“The FBI’s top priority is stopping terrorism, and we remain vigilant against those who attempt to commit violence against the United States,” said Assistant Director in Charge McJunkin. “Today’s plea is the result of the hard work of dedicated Special Agents, analysts and prosecutors as well as officers from our partner law enforcement agencies that make up the Joint Terrorism Task Force.”
According to the statement of facts and other court documents filed in the case, in January 2011, a confidential human source reported to the FBI that El Khalifi met with other individuals at a residence in Arlington, Va., on Jan. 11, 2011. During this meeting, one individual produced what appeared to be an AK-47, two revolvers and ammunition. El Khalifi allegedly expressed agreement with a statement by this individual that the “war on terrorism” was a “war on Muslims” and said that the group needed to be ready for war.
According to court documents, El Khalifi sought to be associated with an armed extremist group, and on Dec 1, 2011, he was introduced by a man he knew as “Hussien” to an individual named “Yusuf,” who was, in reality, an undercover law enforcement officer. Throughout December 2011 and January 2012, El Khalifi proposed to carry out a bombing attack. His proposed targets included a building that contained U.S. military offices, as well as a synagogue, U.S. Army generals and a restaurant frequented by military officials.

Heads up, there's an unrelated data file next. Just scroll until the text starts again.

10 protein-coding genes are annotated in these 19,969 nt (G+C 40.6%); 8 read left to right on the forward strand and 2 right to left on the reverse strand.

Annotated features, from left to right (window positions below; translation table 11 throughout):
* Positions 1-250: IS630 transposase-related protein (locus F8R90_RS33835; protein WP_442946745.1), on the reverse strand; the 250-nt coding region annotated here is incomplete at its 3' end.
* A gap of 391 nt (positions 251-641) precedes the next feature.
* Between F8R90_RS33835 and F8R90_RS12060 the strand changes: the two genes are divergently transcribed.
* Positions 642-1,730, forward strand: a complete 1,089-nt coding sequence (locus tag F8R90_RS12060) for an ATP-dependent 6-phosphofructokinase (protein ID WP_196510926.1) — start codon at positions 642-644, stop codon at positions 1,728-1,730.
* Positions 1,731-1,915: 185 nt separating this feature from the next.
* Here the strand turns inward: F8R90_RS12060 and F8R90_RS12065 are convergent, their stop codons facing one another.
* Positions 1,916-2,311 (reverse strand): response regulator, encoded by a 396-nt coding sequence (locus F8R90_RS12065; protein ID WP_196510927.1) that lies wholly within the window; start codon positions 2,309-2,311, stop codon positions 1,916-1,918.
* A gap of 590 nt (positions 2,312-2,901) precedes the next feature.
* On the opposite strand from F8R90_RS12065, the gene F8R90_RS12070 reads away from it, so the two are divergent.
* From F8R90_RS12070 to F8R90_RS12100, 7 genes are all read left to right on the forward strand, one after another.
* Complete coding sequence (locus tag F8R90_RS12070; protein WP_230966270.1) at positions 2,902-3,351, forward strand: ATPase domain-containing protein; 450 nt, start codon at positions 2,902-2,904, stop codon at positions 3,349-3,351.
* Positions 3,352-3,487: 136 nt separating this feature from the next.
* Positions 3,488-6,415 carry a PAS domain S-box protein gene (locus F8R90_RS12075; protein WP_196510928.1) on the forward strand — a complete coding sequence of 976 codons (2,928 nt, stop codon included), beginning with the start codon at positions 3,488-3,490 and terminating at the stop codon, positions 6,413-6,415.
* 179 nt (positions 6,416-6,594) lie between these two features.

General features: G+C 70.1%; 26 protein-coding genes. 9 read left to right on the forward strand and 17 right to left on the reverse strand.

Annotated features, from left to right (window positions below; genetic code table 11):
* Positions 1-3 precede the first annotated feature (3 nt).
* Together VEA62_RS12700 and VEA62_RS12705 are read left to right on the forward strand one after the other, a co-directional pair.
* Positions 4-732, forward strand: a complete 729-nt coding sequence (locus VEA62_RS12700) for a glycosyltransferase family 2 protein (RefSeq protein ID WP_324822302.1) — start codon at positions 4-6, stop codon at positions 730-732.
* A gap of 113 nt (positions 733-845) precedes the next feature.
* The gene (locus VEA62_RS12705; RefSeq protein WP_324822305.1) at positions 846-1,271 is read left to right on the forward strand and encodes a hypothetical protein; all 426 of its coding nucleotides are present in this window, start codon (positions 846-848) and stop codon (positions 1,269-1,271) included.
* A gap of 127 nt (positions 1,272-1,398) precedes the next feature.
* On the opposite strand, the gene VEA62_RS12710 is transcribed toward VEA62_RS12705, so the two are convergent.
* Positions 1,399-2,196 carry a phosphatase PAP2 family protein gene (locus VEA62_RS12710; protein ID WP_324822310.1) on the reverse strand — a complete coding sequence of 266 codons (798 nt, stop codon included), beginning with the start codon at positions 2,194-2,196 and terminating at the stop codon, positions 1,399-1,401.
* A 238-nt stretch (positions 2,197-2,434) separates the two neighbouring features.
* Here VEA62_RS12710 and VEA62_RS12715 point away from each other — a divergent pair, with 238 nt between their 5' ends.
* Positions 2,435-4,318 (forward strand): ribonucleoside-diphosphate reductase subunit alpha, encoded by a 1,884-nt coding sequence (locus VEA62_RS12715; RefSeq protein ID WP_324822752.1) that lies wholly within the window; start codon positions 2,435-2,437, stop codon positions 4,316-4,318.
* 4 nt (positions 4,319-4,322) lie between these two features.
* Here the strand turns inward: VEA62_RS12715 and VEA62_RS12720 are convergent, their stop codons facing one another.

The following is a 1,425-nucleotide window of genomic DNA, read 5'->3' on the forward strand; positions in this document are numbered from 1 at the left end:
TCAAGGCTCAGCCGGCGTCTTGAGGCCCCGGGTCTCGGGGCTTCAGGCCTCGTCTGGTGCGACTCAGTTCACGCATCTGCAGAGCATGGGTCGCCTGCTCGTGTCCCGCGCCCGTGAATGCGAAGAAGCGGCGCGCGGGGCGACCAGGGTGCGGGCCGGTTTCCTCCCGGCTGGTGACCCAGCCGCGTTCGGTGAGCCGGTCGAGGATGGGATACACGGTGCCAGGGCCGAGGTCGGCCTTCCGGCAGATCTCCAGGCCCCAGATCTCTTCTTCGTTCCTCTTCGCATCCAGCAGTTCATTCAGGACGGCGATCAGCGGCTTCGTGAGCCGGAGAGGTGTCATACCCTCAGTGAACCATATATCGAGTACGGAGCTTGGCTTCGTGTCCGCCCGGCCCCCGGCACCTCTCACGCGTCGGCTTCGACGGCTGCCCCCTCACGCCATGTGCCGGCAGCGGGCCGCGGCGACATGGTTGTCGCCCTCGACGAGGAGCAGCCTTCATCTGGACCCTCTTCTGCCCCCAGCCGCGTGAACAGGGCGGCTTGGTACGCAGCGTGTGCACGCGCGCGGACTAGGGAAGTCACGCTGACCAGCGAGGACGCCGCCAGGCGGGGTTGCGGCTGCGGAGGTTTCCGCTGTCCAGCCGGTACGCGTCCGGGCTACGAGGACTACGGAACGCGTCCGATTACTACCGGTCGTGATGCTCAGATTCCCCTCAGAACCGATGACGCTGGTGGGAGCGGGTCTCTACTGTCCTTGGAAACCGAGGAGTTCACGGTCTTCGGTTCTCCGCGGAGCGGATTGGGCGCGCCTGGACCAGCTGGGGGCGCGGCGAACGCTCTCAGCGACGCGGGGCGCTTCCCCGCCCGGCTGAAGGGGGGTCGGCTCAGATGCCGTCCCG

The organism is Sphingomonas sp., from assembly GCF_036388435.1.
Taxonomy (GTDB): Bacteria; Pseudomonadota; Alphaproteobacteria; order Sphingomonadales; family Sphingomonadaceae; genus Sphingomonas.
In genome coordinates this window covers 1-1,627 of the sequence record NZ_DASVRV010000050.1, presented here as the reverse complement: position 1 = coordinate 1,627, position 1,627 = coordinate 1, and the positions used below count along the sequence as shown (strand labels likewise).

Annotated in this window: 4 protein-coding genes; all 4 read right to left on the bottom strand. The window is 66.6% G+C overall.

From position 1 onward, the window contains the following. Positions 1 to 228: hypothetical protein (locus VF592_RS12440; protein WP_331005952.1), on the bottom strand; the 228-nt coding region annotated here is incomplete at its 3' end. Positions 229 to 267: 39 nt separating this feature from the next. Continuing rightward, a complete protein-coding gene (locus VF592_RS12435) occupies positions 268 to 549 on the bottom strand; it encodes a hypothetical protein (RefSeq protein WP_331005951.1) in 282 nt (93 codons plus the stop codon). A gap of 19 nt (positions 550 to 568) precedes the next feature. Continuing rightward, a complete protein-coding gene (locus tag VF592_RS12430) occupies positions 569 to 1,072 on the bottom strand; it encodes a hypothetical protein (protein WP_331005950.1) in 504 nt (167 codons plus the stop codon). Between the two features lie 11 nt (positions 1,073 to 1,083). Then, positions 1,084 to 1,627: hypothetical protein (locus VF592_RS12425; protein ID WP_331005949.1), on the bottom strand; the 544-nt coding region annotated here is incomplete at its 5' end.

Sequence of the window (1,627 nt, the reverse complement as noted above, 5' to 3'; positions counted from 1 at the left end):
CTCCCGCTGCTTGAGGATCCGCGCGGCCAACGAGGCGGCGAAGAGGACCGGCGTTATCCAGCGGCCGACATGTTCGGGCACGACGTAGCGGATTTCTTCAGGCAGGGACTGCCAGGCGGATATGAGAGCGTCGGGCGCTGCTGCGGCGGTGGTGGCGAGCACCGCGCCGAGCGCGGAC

During meetings with the undercover officer, El Khalifi handled an AK-47and indicated his desire to conduct an operation in which he would use a gun and kill people face-to-face. He also selected a restaurant in Washington, D.C., for a bombing attack; handled an explosive as an example of what could be used in the attack; conducted surveillance to determine the best place and time for the bombing and purchased materials as part of the planned operation.
On Jan. 7, 2012, “Hussien” informed El Khalifi that he was an al-Qaeda operative. El Khalifi discussed the possibility that his planned bombing of the restaurant would be followed by a second attack against a military installation to be conducted by others who El Khalifi believed to be associated with al-Qaeda.